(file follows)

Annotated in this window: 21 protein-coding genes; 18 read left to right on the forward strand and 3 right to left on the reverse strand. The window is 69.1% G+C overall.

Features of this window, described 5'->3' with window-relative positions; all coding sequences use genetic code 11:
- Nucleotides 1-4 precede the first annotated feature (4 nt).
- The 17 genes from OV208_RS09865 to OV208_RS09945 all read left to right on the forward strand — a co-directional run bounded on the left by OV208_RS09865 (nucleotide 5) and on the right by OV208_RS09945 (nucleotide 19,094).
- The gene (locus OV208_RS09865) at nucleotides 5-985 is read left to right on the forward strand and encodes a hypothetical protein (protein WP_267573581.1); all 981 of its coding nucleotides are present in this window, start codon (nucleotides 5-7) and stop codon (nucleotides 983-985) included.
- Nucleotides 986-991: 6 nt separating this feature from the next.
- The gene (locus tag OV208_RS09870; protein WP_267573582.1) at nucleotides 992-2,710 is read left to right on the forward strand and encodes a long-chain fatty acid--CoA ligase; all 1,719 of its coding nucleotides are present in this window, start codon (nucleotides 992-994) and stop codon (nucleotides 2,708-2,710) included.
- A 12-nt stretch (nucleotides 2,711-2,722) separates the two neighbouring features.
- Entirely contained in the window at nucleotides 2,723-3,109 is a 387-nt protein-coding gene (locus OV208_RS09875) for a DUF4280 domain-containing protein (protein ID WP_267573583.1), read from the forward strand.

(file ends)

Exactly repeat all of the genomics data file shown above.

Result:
Annotated in this window: 21 protein-coding genes; 18 read left to right on the forward strand and 3 right to left on the reverse strand. The window is 69.1% G+C overall.

Features of this window, described 5'->3' with window-relative positions; all coding sequences use genetic code 11:
- Nucleotides 1-4 precede the first annotated feature (4 nt).
- The 17 genes from OV208_RS09865 to OV208_RS09945 all read left to right on the forward strand — a co-directional run bounded on the left by OV208_RS09865 (nucleotide 5) and on the right by OV208_RS09945 (nucleotide 19,094).
- The gene (locus OV208_RS09865) at nucleotides 5-985 is read left to right on the forward strand and encodes a hypothetical protein (protein WP_267573581.1); all 981 of its coding nucleotides are present in this window, start codon (nucleotides 5-7) and stop codon (nucleotides 983-985) included.
- Nucleotides 986-991: 6 nt separating this feature from the next.
- The gene (locus tag OV208_RS09870; protein WP_267573582.1) at nucleotides 992-2,710 is read left to right on the forward strand and encodes a long-chain fatty acid--CoA ligase; all 1,719 of its coding nucleotides are present in this window, start codon (nucleotides 992-994) and stop codon (nucleotides 2,708-2,710) included.
- A 12-nt stretch (nucleotides 2,711-2,722) separates the two neighbouring features.
- Entirely contained in the window at nucleotides 2,723-3,109 is a 387-nt protein-coding gene (locus OV208_RS09875) for a DUF4280 domain-containing protein (protein ID WP_267573583.1), read from the forward strand.